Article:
Tatsiana Shchurko on the War in Ukraine, Entangled Imperialisms, and Transnational Feminist Solidarity, via LeftEast (May 2, 2022): “[An] uneven knowledge production and the many implications of the war against Ukraine reveal the dire need to develop a feminist anti-capitalist critique of multiple imperialisms. This language should grow from within the occupied and suppressed communities of Eastern Europe and Eurasia. An anti-imperialist and anti-capitalist feminist positionality grasps that the local is part of a global in an effort to build transnational connections of mutual aid and support against state and corporate violence. For example, statements of solidarity with Ukraine expressed by the International Committee of Indigenous Peoples of Russia and Native American communities along with the anti-war feminist march in Bishkek (Kyrgyzstan) on March 8, 2022, pointing out that the war in Ukraine should be of concern for a broad transnational community, may serve as instrumental examples of alternative anti-capitalist and anti-imperialist solidarities that stretch beyond state regulations and macro-politics and foreground decolonial perspectives, necessary in addressing entanglements of multiple imperialisms. Such solidarities also bring to light hidden interconnections of the past that allowed for distant communities to survive and support each other against the violence of imperialist intervention and its attendant capitalist exploitation. Thus, the march in Bishkek reminds of the socialist roots of the International Women’s Day to call for internationalist, intersectional, class solidarity against imperialism and militarism.”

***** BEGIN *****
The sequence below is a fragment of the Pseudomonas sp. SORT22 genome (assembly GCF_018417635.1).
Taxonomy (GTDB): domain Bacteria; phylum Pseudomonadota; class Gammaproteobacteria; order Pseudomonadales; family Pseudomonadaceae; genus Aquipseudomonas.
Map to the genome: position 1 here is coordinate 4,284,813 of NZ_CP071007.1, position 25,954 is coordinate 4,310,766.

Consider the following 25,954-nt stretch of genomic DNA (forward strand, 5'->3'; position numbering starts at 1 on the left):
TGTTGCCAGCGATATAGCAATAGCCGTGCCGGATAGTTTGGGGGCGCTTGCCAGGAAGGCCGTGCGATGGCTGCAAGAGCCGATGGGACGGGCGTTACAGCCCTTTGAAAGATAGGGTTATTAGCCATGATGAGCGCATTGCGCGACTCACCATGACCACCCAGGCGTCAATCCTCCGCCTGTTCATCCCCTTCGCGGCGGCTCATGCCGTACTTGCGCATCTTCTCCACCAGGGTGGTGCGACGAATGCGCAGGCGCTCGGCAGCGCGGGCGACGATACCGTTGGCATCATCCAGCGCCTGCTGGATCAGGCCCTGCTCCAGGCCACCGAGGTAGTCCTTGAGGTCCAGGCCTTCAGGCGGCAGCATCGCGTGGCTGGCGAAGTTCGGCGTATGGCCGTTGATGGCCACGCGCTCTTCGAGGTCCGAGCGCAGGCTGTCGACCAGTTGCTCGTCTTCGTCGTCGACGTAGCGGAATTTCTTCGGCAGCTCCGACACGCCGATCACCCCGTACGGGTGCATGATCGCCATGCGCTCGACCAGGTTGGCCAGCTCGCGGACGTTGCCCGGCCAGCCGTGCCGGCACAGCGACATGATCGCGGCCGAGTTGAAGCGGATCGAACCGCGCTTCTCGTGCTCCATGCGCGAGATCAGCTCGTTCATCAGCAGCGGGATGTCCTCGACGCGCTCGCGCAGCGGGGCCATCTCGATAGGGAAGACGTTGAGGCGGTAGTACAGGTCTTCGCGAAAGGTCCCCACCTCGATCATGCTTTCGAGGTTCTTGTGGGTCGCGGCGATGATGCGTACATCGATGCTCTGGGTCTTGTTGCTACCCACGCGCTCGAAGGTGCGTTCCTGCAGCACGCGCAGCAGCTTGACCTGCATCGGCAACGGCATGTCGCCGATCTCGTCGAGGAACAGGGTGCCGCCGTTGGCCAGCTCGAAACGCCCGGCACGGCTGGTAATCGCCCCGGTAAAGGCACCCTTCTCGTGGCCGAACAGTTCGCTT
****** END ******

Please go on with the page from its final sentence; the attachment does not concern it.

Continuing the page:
Vasyl Cherepanyn on that “It’ll take more than tanks to ease Germany’s guilt” (via Politico): “Since the Soviet Union’s collapse, Germany has been imposing neocolonial optics on its Eastern European ‘peripheries,’ and on the post-Soviet space in particular, where Ukraine was long considered a gray buffer zone about which the EU was ‘deeply concerned.’ Germany didn’t bother itself much with differentiating between former Soviet countries’ pasts. Even until recently, any Ukrainian agenda in Germany was often ‘balanced’ with a Russian perspective, so as to not exclude the latter by any means.”

An unnamed anarchist and art scholar, who joined the Territorial Defense Forces, quoted by Olexii Kuchanskyi in an essay on “Digital Leviathan and His Nuclear Tail” (via Your Art and e-flux notes): “At dawn, Dima and I talked about cinema. Dima believes that cinema is inferior to literature as a means of expression because you spend much more time with a book than a film. It’s a really interesting point, something to dig into. I studied at the department of art theory & history and I never thought of it. Dima served in the military after school and worked at the factory all his life. He listens to rap, smokes pot, and tries to have fun. He is thirty-eight, his child was born last year. He likes Wong Kar-wai and is a fan of Asian cinema in general. Dima communicates by quoting Omar Khayyam, Confucius, and other awesome guys.”

April 20th, 2022